Audi reaches for a fresh image with its snappy 4000-S Quattro
Dropping down into the right-hand seat of a rally-competitive Audi Quattro, I pull the helmet over my ears and strap it. Reaching for the safety belt, I fold it over both shoulders and across my lap while rally champion John Buffam gives a hand.
Buffam is ready, the car is ready, and (I think) I am ready.
Buffam throws the car into gear, and we head onto the Vermont blacktop at the Sugarbush ski area some 40 miles south of Burlington and Lake Champlain. Buffam whooshes ahead of a slow-moving truck, and the ride suddenly becomes very interesting indeed as we head up a gravel-surface mountain road.
The idea behind the brief ride is to give a few automotive writers a touch of rallying a la John Buffam. The cup-winning Buffam throws the car from one gear to another as we surge uphill, swerving around bends in the road, the roar of the engine drowning out any effort at conversation.
In full control, the rallier (and his passenger) return to the starting point , satisfied that the car did its job. The car was a beefed-up 4-wheel-drive Quattro, introduced to the United States some 20 months ago.
Now Audi has installed the same all-wheel-drive system on the 4000, a smaller version of Audi's ''big machine.'' The 4000-S Quattro, which went on sale earlier this year in Europe, is the second stage in the West German automaker's move to all-wheel drive across its entire lineup. By 1986, it will drop the all-wheel-drive system into the all-new 5000, completing the job.
Why 4-wheel drive - or, as Audi engineers prefer to label it, all-wheel drive?
''The fundamental purpose of a motorcar is mobility in all weather conditions , regardless of the load being carried,'' says Joerg Bensinger, manager of chassis development for Audi NSU Auto Union AG. ''Irrespective of load, the traction developed by a car with 4-wheel drive is about twice as great as with a car having only two driven wheels.''
What he's saying is that 4-wheel drive makes it safer to drive on snowy or gravel roads. That's the point Buffam was making on that fast-paced climb up the mountain. There was no snow or ice around, but there was plenty of banana-peel-like gravel.
The car was disciplined at all times. There were no surprises in how it performed.
Four-wheel drive allows a higher cornering speed as well. ''It distributes the tractive and engine-braking forces between four wheels and so places far-lesser demands on the adhesion of the tires,'' Bensinger says.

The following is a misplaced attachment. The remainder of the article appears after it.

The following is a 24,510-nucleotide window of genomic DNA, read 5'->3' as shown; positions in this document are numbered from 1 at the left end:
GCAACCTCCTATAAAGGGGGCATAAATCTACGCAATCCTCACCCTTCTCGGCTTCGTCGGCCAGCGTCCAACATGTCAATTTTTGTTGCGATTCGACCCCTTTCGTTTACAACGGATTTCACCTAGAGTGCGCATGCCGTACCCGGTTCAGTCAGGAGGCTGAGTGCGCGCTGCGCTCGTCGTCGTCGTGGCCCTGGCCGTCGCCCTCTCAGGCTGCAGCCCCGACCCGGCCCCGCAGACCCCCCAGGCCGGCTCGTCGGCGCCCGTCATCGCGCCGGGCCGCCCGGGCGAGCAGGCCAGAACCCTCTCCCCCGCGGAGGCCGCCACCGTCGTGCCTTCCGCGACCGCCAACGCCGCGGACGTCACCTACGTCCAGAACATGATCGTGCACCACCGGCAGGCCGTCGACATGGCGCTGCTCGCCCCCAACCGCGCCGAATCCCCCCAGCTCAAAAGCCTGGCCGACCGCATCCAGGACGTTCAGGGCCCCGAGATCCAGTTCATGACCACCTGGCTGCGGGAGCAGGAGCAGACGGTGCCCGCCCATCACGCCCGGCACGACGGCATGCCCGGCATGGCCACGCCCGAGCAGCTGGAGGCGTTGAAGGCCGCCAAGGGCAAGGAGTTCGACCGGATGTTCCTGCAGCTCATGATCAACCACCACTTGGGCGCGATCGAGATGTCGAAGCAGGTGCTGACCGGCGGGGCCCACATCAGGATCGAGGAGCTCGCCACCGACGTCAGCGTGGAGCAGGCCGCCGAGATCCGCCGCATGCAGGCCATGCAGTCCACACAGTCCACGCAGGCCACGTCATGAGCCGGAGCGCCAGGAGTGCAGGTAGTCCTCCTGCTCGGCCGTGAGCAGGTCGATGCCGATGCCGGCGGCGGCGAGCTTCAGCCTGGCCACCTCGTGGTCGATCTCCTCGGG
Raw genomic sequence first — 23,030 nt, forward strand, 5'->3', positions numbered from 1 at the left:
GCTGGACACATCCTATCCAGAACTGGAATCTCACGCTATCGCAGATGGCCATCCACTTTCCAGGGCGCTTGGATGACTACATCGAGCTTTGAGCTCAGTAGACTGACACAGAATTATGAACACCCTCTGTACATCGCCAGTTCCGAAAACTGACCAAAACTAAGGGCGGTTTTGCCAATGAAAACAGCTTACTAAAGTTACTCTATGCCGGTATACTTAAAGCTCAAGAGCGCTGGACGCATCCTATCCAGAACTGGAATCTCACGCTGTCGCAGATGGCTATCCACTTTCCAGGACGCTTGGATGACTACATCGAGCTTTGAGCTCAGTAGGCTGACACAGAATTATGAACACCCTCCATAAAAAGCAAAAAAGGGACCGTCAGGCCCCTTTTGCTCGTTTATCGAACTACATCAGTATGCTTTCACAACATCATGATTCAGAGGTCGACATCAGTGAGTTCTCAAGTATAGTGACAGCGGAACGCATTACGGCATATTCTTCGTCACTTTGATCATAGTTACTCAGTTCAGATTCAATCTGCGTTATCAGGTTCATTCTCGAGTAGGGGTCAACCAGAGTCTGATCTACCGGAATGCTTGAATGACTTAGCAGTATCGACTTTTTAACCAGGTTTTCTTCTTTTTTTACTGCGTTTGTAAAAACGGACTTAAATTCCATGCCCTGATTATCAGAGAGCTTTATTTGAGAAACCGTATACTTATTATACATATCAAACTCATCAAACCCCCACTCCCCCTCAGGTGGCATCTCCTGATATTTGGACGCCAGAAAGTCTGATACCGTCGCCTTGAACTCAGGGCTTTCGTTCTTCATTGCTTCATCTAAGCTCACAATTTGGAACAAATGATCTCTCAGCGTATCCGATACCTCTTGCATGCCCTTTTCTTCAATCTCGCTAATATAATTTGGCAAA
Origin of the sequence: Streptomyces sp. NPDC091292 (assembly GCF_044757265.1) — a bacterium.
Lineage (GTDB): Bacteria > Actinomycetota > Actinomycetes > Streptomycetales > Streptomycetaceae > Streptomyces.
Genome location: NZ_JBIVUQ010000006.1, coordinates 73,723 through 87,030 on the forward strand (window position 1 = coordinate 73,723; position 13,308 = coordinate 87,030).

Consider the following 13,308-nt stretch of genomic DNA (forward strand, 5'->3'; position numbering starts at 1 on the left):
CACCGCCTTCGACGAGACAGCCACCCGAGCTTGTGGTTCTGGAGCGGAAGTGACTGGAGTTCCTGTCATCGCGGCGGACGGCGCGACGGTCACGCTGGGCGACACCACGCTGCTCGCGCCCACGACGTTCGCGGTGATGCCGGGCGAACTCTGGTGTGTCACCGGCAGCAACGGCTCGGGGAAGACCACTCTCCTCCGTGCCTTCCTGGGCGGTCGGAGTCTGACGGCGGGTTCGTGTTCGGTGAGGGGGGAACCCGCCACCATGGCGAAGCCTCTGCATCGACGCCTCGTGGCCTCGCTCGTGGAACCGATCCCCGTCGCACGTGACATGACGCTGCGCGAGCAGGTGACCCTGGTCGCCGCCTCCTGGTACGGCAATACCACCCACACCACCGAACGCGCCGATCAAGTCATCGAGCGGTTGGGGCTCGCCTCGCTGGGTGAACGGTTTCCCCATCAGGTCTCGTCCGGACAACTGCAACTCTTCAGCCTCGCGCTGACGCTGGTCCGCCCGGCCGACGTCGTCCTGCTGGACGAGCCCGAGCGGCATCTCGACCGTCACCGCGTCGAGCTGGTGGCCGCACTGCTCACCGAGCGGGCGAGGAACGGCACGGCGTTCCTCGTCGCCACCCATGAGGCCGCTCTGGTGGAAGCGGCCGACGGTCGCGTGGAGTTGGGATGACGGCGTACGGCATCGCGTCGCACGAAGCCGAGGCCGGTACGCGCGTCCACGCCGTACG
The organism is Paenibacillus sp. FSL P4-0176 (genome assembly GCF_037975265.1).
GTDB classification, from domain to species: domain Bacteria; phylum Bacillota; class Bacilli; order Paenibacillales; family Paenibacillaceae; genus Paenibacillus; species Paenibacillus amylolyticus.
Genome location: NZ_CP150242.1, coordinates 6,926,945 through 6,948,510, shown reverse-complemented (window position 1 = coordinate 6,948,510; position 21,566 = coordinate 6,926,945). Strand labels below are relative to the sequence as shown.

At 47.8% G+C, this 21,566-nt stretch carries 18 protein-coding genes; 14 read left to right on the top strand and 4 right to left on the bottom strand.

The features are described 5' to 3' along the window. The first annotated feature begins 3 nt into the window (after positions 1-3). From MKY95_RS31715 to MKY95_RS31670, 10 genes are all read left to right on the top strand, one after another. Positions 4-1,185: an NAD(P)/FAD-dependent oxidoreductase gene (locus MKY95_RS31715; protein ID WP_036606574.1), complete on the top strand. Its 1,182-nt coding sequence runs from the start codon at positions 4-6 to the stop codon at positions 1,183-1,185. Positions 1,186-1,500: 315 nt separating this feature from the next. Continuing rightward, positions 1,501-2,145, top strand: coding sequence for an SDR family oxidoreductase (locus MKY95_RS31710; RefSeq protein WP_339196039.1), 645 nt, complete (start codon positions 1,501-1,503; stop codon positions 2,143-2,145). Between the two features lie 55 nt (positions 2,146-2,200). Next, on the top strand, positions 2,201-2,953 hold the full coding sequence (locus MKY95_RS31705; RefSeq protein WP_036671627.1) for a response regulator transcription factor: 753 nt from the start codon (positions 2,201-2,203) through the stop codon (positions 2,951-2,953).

With the Audi all-wheel-drive system, there is no penalty in fuel economy, its engineers assert, and at higher speeds, the cars are said to get even better mileage than a 2-wheel-drive car, either front or rear-drive.
As with the all-wheel-drive Quattro coupe, the 4000-S Quattro employs a third differential - the only carmaker to use such a system in its drive train. Unlike other 4-wheel-drive vehicles, the Audi 4000 is as low to the ground as any standard-drive automobile, yet the car is always in 4-wheel drive. Ground clearance is a sparse 51/2 inches.
''You don't have to buy a stepladder to get into it,'' smiles Peter Fisher, head of the Porsche-Audi division of Volkswagen of America Inc.
The Audi system also employs a lock on the center and rear differentials which can be used under extreme road conditions - deep snow, for example - for better control. Under normal road conditions, the lock should never be used.
The second-generation, 5-cylinder, 2.2-liter engine in the fuel-injected 4000 -S produces 15 percent more power than the engine it replaces and zips from 0 to 60 m.p.h. in 9.5 seconds. Top speed is 115 m.p.h., compared to 130 in the Quattro coupe. A turbocharger, such as in the big Quattro, would give a lot more punch, but that's still down the road.
''I like to drive my Quattro,'' admits Mr. Fisher, ''but most people don't need that much boost.''
Even the new Audi 5000-S, introduced earlier this year, won't get a turbo till the first of the year - about the time the 5000 wagon arrives in the US.
The present Audi 4000 has been on the road for a half-dozen years. In 1985, it will get new sheet metal, but nothing big. A turbo will probably arrive with the all-new 4000, which is not due till the 1986-model year. The '86 Audi 4000 will have more resemblance to the 5000, but with an even lower coefficient of drag. At 0.42, this coefficient in the current 4000 is very high when compared to 0.33 in the new 5000.
There will not be an automatic transmission in the Quattro coupe or the 4000 -S Quattro until 1986.
The all-wheel-drive Audi 4000-S is sticker-priced at $16,500, but it includes everything but a two-way power sunroof and metallic paint.
The Environmental Protection Agency figures the mileage in the 4000 at 21 miles a gallon in the city and 28 on the highway. In a drive home from northern Vermont, I got in the low 20s, but this can be expected to go up as the brand-new engine loosens up.
Audi management expects to sell some 3,000 small Quattros in the US next year as it reaches hard for a new image, badly hurt by serious problems with some of its earlier cars, notably the 100-LS.
''I don't want to be Porsche, I don't want to be the star (Mercedes), I don't want to be that other German manufacturer in Munich (BMW),'' Fisher says. ''I want to be Audi.''